What are the key risks that investors face in 2019?
We see risks coming mainly from three distinct sources:
- the US economy could overheat
- trade tensions between China and the US could escalate
- Italian political turmoil could trigger systemic eurozone risks.
The US economy runs the risk of overheating because spare capacity is now low and inflation is near the Fed’s 2% target (see exhibit 2). The Fed is in the middle of raising policy rates and reducing its balance sheet to prevent the economy from running too hot. But this is a tricky balancing act because policy normalisation (or quantitative tightening) should push ‘risk-free rates’ higher, potentially destabilising the valuations of riskier assets. Fiscal stimulus is also complicating matters as the Fed now has another source of demand pressure to contain.
Exhibit 2: US inflation has (finally) moved closer to the US Federal Reserve’s target rate; 2008-2018 (in %)
We believe that the China-US tensions are rooted in a struggle for global hegemony and not just in trade imbalances. The trade tensions are a reflection of that struggle and are therefore likely to be with us for some time. Should they lead to further market stress and pressure on trade volumes, it is global growth and in particular emerging market growth that could suffer.
In Europe, the dispute between Italy and the European authorities is also likely to endure. The main risk here is that Italian sovereign debt suffers to the point where investor concerns about debt sustainability or about anti-euro political rhetoric revive eurozone break-up risk. This would be damaging for the region’s growth prospects and the valuations of European risky assets.
One potential complication is that these three risks could easily compound if they escalate. For example, higher US interest rates could lead to contagion in Europe. Or trade tensions with China would have knock-on effects on other trading partners, including the eurozone. Finally, weaker eurozone growth could weigh on global economic sentiment, negatively impacting the outlook for the US and China.
What are your main asset allocation recommendations going into 2019?
Given our baseline macroeconomic scenario of robust but weakening global growth, gradually rising inflation pressures and monetary policy normalisation, we are neutral on equities and underweight fixed income. But we also recognise that we have to be more tactical and reactive around this basic mantra because of the risks around our central case.
For example, following the October correction we went long developed market equities (MSCI World). We prefer to avoid a high concentration of risk in regions that are directly exposed to the risks around our central case.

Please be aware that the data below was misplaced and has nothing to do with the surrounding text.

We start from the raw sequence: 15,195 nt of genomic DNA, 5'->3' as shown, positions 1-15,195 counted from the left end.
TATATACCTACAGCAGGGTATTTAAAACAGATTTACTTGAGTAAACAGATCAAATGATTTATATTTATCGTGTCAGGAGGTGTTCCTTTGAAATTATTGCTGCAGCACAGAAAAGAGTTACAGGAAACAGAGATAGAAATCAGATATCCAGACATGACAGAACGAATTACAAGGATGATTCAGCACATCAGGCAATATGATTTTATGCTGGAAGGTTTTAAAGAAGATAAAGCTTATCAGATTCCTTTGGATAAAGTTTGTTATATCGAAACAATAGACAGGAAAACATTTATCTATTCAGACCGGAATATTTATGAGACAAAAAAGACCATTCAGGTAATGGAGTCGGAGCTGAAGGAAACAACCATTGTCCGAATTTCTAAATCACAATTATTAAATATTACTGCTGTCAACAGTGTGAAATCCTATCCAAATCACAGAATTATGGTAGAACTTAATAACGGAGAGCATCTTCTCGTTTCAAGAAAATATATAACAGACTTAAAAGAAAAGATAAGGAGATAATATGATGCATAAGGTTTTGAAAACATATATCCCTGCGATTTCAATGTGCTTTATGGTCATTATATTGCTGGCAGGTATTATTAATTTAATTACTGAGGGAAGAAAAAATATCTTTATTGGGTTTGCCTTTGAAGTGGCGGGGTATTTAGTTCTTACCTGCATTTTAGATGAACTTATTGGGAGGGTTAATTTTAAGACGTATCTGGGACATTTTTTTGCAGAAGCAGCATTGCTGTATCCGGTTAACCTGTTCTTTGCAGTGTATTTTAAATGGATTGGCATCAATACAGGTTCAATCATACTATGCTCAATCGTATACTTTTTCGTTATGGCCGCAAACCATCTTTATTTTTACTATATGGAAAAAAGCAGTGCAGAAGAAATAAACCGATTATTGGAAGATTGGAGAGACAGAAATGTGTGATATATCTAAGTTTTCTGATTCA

In fixed-income markets, our basic proposition is that as the US business cycle matures and the Fed continues to withdraw policy accommodation, interest rates will rise further. This is potentially a sea change for macro investors as under this scenario, US Treasury bonds are likely to be less effective in offering protection for risky portfolios.
We prefer to express our underweight fixed-income exposure in eurozone government bonds as we see scope for a greater upward correction in yields than in the US.
We would also underweight high-yield credit, especially in the US. Relative to historical levels, spreads (a measure of credit risk premia), are tight and as an asset class, credit is vulnerable to quantitative tightening.
As we explained above, we face three sets of risk that are unlikely to be resolved quickly: overheating of the US economy, US-China trade tensions and European political risk. That means that we will need to trade around those themes, especially when we consider that markets are not pricing them correctly. An example is our short EUR/USD exposure, which would work if Italian risks become more systemic or the US Fed tightens policy faster than anticipated to contain inflation.
What other factors do you think investors should consider beyond the fundamental/macro-economic outlook?
The bull market in US equities has been one of the longest in recent history and it has been driven by extraordinarily accommodative monetary policy and a sustained economic recovery (see exhibit 3). As a result, distortions such as historically low asset price volatility have been building in financial markets over the years. These imbalances are at risk of unwinding as markets face the crosscurrents of a strong, but ageing US business cycle and policy normalisation.
Exhibit 3: US bull market has kept on running and running; 1990-2018 (S&P 500 index, weekly data)
In this environment, markets are likely to be more sensitive to factors that affect market dynamics such as sentiment, volatility, liquidity and positioning. We use these indicators along with our in-house dynamic technical analysis to assess the prospects for market dislocations. Note that these dislocations may or may not reflect news or data on fundamentals.
It is these factors which, for example, signalled to us to reduce risk generally in September and to underweight US IT stocks relative to the overall US equity market. Sentiment indicators looked stretched at the time, volatility was historically low, and US companies were in a news blackout period that meant any share buybacks would be less supportive of prices.